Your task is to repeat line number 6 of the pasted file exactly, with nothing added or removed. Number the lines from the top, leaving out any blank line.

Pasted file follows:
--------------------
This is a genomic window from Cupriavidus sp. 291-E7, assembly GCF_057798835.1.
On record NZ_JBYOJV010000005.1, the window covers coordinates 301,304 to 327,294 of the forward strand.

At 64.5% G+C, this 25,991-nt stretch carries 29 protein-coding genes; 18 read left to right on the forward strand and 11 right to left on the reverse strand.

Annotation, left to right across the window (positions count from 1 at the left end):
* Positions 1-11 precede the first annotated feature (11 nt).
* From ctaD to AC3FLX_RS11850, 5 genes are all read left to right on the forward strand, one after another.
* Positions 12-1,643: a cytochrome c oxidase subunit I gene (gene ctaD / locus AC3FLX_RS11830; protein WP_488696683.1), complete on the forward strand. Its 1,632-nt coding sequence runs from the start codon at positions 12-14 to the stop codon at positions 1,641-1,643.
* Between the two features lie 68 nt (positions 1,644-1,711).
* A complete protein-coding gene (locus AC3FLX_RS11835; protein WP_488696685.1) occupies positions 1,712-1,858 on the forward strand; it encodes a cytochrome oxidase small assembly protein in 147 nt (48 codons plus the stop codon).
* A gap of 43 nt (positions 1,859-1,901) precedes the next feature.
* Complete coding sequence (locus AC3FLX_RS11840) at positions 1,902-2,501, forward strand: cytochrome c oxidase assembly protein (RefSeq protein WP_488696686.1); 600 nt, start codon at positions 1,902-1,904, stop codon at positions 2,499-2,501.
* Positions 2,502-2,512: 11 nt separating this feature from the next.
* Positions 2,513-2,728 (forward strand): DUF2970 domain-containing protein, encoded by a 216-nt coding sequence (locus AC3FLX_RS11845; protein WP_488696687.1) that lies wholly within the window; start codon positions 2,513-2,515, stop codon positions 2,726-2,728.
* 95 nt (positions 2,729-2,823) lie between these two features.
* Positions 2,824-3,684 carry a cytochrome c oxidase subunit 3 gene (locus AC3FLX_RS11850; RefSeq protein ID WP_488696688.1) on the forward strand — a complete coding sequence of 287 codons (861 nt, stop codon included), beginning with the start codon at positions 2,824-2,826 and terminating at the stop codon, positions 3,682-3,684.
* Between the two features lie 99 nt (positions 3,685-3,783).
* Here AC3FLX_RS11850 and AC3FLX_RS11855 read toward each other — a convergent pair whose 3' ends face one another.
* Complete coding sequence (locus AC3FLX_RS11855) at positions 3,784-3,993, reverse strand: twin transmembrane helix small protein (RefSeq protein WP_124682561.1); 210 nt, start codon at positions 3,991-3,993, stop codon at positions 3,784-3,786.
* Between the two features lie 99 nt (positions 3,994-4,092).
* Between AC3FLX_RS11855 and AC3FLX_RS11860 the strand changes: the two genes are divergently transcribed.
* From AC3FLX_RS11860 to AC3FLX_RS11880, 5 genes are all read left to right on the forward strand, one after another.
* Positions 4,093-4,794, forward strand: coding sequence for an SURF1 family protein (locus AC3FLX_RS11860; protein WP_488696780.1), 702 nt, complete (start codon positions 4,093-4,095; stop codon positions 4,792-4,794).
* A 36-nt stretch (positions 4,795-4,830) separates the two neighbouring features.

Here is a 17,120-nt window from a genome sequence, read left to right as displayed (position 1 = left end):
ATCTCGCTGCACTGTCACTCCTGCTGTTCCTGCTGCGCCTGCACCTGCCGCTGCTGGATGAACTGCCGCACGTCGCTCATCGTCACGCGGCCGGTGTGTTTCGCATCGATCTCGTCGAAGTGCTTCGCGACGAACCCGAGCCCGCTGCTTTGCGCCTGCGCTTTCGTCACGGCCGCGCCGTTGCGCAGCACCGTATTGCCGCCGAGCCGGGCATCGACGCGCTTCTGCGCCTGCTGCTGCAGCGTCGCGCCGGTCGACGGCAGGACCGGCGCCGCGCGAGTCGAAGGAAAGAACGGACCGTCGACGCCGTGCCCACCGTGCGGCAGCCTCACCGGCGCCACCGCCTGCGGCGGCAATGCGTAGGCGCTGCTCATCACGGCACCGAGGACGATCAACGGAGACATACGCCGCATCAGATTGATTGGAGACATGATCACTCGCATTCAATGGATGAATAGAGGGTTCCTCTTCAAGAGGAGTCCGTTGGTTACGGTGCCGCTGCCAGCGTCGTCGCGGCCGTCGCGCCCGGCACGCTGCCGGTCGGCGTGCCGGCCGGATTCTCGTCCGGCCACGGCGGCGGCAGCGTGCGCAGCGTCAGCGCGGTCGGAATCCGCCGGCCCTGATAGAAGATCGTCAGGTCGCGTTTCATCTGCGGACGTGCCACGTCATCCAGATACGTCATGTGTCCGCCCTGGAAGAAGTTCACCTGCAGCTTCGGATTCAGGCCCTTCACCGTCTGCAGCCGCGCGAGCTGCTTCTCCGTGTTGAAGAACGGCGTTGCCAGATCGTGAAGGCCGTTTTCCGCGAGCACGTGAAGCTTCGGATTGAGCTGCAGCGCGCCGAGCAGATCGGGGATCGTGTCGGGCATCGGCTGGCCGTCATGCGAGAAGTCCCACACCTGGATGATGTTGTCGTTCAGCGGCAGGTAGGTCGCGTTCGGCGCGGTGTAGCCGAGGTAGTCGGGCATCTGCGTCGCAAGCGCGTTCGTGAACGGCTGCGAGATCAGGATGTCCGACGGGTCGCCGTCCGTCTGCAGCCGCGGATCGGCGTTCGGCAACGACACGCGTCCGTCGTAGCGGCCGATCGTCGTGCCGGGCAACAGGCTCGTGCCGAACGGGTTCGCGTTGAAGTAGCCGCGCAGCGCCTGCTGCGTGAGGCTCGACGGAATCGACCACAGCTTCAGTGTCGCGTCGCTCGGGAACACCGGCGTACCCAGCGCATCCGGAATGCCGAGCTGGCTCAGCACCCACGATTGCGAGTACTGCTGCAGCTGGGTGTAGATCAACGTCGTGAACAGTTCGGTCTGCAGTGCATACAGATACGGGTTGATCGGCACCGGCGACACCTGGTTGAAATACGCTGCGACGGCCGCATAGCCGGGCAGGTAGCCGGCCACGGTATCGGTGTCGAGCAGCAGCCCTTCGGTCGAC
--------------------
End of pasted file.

* From ctaD to AC3FLX_RS11850, 5 genes are all read left to right on the forward strand, one after another.